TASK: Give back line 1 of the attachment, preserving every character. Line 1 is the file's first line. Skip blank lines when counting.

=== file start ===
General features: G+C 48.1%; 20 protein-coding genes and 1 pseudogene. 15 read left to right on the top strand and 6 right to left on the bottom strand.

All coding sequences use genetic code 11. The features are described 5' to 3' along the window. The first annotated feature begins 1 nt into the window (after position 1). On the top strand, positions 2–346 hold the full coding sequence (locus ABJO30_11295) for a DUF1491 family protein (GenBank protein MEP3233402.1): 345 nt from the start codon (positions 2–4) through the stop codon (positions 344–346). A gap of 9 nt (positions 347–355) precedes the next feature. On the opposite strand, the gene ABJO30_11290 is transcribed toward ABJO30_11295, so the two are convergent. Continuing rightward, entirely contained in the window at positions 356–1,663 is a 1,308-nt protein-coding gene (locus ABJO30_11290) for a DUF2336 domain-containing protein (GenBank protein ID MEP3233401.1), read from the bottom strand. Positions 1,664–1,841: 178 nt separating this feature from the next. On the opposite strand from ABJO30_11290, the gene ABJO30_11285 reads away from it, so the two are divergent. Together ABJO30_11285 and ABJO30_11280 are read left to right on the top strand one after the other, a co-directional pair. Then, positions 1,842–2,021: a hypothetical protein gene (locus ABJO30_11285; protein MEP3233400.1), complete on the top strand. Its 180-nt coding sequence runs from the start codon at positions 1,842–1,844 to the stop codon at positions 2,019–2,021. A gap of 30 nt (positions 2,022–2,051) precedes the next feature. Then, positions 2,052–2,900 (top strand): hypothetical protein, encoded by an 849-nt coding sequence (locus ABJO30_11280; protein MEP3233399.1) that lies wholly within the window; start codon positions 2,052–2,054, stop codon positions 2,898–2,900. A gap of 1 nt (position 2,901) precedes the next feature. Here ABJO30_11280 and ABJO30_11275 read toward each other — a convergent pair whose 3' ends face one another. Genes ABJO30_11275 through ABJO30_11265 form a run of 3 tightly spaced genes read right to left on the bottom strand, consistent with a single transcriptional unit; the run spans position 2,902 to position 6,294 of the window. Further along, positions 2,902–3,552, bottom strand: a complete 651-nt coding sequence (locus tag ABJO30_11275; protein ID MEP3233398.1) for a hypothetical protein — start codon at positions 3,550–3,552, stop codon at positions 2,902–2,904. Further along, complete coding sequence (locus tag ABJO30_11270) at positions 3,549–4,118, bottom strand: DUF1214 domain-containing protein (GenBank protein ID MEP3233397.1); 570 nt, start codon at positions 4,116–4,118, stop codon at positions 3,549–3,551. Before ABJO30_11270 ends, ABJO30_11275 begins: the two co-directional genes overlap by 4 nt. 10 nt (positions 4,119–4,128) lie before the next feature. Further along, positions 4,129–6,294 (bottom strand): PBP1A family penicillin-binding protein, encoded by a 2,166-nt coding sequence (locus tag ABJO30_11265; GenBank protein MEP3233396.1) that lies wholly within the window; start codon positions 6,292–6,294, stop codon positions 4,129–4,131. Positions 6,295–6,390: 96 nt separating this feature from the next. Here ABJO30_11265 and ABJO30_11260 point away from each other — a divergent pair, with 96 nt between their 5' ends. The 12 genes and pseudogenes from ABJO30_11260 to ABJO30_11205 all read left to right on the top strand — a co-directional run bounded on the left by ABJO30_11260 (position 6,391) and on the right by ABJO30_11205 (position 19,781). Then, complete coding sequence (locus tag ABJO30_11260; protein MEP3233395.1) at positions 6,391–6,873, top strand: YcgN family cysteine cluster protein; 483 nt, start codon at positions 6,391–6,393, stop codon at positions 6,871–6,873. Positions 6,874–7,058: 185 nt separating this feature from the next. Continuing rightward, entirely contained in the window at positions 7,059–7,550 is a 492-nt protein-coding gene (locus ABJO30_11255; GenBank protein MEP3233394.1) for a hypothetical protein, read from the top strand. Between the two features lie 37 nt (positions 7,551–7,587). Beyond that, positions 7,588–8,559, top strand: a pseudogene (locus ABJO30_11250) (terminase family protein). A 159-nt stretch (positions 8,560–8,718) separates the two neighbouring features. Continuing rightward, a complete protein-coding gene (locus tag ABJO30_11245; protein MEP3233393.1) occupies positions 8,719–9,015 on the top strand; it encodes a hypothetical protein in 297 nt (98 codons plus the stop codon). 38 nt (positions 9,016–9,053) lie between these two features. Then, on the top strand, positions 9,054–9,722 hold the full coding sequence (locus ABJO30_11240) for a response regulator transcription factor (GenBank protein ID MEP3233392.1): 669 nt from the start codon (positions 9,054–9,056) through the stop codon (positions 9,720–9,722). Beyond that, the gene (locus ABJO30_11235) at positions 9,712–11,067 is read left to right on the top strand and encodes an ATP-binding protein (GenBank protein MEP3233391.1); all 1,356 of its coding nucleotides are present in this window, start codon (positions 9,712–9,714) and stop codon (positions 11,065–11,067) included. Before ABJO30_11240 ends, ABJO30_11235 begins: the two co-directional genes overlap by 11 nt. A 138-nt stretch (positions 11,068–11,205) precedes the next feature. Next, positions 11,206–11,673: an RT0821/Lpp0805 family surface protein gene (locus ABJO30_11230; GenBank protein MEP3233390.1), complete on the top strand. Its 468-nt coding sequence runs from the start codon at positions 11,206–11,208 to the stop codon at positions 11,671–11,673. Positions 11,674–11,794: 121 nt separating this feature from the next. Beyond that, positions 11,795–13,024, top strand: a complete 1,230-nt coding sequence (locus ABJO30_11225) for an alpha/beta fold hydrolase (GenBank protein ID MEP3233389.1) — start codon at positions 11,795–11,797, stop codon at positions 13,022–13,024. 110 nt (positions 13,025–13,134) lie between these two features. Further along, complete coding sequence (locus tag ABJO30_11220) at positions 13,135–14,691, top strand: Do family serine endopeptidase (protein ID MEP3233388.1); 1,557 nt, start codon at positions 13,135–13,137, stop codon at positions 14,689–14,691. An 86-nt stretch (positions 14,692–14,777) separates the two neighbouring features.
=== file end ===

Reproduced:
General features: G+C 48.1%; 20 protein-coding genes and 1 pseudogene. 15 read left to right on the top strand and 6 right to left on the bottom strand.